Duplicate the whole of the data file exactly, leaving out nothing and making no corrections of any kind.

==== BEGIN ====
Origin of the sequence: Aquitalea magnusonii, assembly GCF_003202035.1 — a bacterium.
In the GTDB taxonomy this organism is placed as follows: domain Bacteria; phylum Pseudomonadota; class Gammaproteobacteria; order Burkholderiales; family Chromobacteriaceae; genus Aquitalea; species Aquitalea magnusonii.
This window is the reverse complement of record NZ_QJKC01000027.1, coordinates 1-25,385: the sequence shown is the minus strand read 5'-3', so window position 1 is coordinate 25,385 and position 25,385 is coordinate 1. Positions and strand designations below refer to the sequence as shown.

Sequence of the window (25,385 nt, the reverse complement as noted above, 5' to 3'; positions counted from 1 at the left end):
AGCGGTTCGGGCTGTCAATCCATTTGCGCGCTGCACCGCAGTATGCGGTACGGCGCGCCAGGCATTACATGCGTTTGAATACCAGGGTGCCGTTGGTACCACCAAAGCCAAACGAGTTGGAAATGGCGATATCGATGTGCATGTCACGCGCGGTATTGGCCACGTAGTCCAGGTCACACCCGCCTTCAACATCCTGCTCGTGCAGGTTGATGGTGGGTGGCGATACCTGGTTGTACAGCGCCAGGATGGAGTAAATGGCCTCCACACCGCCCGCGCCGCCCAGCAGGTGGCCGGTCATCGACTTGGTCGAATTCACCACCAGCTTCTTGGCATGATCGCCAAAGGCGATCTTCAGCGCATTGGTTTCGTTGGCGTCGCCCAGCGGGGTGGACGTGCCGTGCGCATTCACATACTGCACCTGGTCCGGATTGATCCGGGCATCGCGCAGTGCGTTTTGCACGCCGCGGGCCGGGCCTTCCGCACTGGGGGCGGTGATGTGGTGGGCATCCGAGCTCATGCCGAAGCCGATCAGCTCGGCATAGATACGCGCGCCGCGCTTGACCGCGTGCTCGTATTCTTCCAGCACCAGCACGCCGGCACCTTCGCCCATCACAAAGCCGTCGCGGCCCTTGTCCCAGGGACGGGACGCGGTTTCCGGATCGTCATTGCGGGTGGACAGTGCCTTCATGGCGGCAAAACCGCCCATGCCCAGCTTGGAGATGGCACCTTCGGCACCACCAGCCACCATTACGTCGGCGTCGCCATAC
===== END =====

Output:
Origin of the sequence: Aquitalea magnusonii, assembly GCF_003202035.1 — a bacterium.
In the GTDB taxonomy this organism is placed as follows: domain Bacteria; phylum Pseudomonadota; class Gammaproteobacteria; order Burkholderiales; family Chromobacteriaceae; genus Aquitalea; species Aquitalea magnusonii.
This window is the reverse complement of record NZ_QJKC01000027.1, coordinates 1-25,385: the sequence shown is the minus strand read 5'-3', so window position 1 is coordinate 25,385 and position 25,385 is coordinate 1. Positions and strand designations below refer to the sequence as shown.

Sequence of the window (25,385 nt, the reverse complement as noted above, 5' to 3'; positions counted from 1 at the left end):
AGCGGTTCGGGCTGTCAATCCATTTGCGCGCTGCACCGCAGTATGCGGTACGGCGCGCCAGGCATTACATGCGTTTGAATACCAGGGTGCCGTTGGTACCACCAAAGCCAAACGAGTTGGAAATGGCGATATCGATGTGCATGTCACGCGCGGTATTGGCCACGTAGTCCAGGTCACACCCGCCTTCAACATCCTGCTCGTGCAGGTTGATGGTGGGTGGCGATACCTGGTTGTACAGCGCCAGGATGGAGTAAATGGCCTCCACACCGCCCGCGCCGCCCAGCAGGTGGCCGGTCATCGACTTGGTCGAATTCACCACCAGCTTCTTGGCATGATCGCCAAAGGCGATCTTCAGCGCATTGGTTTCGTTGGCGTCGCCCAGCGGGGTGGACGTGCCGTGCGCATTCACATACTGCACCTGGTCCGGATTGATCCGGGCATCGCGCAGTGCGTTTTGCACGCCGCGGGCCGGGCCTTCCGCACTGGGGGCGGTGATGTGGTGGGCATCCGAGCTCATGCCGAAGCCGATCAGCTCGGCATAGATACGCGCGCCGCGCTTGACCGCGTGCTCGTATTCTTCCAGCACCAGCACGCCGGCACCTTCGCCCATCACAAAGCCGTCGCGGCCCTTGTCCCAGGGACGGGACGCGGTTTCCGGATCGTCATTGCGGGTGGACAGTGCCTTCATGGCGGCAAAACCGCCCATGCCCAGCTTGGAGATGGCACCTTCGGCACCACCAGCCACCATTACGTCGGCGTCGCCATAC